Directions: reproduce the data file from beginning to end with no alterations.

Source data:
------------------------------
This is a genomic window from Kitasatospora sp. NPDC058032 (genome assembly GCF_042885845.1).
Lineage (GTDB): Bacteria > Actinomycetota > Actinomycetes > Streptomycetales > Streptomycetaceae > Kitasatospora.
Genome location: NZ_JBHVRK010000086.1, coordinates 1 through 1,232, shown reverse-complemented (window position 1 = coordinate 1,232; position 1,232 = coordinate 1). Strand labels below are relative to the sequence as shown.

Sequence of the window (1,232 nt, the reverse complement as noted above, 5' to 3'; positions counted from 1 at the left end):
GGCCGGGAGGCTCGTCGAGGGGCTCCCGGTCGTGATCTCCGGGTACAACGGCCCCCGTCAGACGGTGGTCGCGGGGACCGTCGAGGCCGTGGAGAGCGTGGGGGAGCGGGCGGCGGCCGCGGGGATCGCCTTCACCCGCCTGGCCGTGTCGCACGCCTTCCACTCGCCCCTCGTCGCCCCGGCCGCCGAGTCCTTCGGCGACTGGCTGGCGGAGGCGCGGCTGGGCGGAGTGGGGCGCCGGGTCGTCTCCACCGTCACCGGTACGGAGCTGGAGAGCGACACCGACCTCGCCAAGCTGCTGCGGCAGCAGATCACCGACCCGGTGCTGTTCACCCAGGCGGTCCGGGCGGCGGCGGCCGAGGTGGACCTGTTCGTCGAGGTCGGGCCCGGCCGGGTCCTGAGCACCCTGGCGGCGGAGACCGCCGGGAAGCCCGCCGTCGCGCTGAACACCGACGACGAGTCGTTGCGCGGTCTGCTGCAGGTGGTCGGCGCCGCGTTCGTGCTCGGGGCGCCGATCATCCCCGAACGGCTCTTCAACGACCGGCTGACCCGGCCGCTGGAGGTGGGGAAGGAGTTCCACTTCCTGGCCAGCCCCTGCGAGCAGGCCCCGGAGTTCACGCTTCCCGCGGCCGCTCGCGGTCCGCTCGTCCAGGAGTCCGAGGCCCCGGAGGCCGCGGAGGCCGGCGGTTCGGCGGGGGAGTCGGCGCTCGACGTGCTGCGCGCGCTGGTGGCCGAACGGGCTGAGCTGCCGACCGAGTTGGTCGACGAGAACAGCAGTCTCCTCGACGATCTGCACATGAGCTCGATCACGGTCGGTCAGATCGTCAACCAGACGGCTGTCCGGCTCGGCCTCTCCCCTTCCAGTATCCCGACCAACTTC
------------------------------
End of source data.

This is a genomic window from Kitasatospora sp. NPDC058032 (genome assembly GCF_042885845.1).
Lineage (GTDB): Bacteria > Actinomycetota > Actinomycetes > Streptomycetales > Streptomycetaceae > Kitasatospora.
Genome location: NZ_JBHVRK010000086.1, coordinates 1 through 1,232, shown reverse-complemented (window position 1 = coordinate 1,232; position 1,232 = coordinate 1). Strand labels below are relative to the sequence as shown.

Sequence of the window (1,232 nt, the reverse complement as noted above, 5' to 3'; positions counted from 1 at the left end):
GGCCGGGAGGCTCGTCGAGGGGCTCCCGGTCGTGATCTCCGGGTACAACGGCCCCCGTCAGACGGTGGTCGCGGGGACCGTCGAGGCCGTGGAGAGCGTGGGGGAGCGGGCGGCGGCCGCGGGGATCGCCTTCACCCGCCTGGCCGTGTCGCACGCCTTCCACTCGCCCCTCGTCGCCCCGGCCGCCGAGTCCTTCGGCGACTGGCTGGCGGAGGCGCGGCTGGGCGGAGTGGGGCGCCGGGTCGTCTCCACCGTCACCGGTACGGAGCTGGAGAGCGACACCGACCTCGCCAAGCTGCTGCGGCAGCAGATCACCGACCCGGTGCTGTTCACCCAGGCGGTCCGGGCGGCGGCGGCCGAGGTGGACCTGTTCGTCGAGGTCGGGCCCGGCCGGGTCCTGAGCACCCTGGCGGCGGAGACCGCCGGGAAGCCCGCCGTCGCGCTGAACACCGACGACGAGTCGTTGCGCGGTCTGCTGCAGGTGGTCGGCGCCGCGTTCGTGCTCGGGGCGCCGATCATCCCCGAACGGCTCTTCAACGACCGGCTGACCCGGCCGCTGGAGGTGGGGAAGGAGTTCCACTTCCTGGCCAGCCCCTGCGAGCAGGCCCCGGAGTTCACGCTTCCCGCGGCCGCTCGCGGTCCGCTCGTCCAGGAGTCCGAGGCCCCGGAGGCCGCGGAGGCCGGCGGTTCGGCGGGGGAGTCGGCGCTCGACGTGCTGCGCGCGCTGGTGGCCGAACGGGCTGAGCTGCCGACCGAGTTGGTCGACGAGAACAGCAGTCTCCTCGACGATCTGCACATGAGCTCGATCACGGTCGGTCAGATCGTCAACCAGACGGCTGTCCGGCTCGGCCTCTCCCCTTCCAGTATCCCGACCAACTTC